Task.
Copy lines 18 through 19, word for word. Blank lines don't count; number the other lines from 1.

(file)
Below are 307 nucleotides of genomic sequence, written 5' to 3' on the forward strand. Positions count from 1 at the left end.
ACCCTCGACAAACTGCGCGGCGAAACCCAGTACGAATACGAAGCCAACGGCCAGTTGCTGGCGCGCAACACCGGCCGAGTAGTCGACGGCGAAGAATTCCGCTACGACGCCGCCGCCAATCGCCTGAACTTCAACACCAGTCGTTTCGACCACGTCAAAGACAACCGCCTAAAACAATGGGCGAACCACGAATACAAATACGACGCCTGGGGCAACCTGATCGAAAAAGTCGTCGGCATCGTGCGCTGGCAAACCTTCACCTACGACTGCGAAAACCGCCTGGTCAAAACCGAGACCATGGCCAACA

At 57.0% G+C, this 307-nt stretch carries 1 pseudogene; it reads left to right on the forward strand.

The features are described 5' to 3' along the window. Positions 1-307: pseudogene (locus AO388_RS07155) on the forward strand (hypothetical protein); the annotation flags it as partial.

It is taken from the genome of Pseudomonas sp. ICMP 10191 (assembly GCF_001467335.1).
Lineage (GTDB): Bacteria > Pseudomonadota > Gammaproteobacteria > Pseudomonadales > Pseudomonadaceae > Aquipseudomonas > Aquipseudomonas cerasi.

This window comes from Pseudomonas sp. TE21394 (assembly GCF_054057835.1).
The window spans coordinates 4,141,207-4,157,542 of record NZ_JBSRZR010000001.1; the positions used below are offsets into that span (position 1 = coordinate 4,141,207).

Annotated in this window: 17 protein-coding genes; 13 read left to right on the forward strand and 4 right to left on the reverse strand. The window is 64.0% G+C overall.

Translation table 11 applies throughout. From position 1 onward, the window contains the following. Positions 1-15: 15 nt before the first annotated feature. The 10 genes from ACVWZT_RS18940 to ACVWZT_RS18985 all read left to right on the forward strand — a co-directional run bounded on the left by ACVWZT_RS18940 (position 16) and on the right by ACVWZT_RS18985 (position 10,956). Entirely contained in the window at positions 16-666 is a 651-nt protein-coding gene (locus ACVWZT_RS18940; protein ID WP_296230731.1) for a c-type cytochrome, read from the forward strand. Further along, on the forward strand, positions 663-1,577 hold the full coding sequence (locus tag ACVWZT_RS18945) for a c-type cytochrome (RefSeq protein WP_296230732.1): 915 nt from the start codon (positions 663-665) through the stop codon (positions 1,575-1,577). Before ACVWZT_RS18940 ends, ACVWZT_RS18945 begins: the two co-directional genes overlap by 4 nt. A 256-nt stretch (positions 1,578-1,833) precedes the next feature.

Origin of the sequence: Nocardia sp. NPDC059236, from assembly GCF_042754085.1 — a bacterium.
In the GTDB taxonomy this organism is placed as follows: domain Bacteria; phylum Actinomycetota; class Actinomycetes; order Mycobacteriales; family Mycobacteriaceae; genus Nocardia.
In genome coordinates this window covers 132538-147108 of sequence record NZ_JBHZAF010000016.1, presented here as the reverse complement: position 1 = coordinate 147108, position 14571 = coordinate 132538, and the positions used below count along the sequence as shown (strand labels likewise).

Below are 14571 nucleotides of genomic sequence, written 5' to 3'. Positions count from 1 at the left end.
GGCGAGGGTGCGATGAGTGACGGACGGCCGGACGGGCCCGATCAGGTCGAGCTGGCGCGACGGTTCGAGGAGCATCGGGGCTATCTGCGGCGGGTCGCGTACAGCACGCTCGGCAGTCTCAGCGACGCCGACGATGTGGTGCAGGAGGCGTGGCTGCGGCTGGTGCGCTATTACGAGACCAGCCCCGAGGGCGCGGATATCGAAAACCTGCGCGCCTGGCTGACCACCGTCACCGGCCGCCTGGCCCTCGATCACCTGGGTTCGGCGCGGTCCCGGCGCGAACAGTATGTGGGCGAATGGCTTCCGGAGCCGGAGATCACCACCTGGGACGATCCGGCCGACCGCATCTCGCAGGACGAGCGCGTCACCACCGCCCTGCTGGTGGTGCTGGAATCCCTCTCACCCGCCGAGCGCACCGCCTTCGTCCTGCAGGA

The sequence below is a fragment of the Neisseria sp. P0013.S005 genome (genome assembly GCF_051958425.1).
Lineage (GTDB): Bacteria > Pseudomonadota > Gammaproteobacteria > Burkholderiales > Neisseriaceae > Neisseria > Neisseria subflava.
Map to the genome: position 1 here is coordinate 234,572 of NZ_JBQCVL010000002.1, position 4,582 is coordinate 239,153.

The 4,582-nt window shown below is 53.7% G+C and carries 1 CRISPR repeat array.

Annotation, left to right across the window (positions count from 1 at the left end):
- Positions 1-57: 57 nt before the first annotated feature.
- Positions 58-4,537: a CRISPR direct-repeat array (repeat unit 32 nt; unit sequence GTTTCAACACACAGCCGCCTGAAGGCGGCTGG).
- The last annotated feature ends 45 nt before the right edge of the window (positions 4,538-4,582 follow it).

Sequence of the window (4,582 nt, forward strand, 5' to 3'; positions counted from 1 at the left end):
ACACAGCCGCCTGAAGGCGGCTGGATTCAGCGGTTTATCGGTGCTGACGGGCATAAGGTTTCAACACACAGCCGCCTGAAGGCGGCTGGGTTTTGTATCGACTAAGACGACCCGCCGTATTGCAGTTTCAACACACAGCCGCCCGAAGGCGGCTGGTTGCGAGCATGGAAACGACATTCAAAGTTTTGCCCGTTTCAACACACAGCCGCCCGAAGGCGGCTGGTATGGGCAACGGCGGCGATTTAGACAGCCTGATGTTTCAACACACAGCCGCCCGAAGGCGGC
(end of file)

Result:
Map to the genome: position 1 here is coordinate 234,572 of NZ_JBQCVL010000002.1, position 4,582 is coordinate 239,153.

The 4,582-nt window shown below is 53.7% G+C and carries 1 CRISPR repeat array.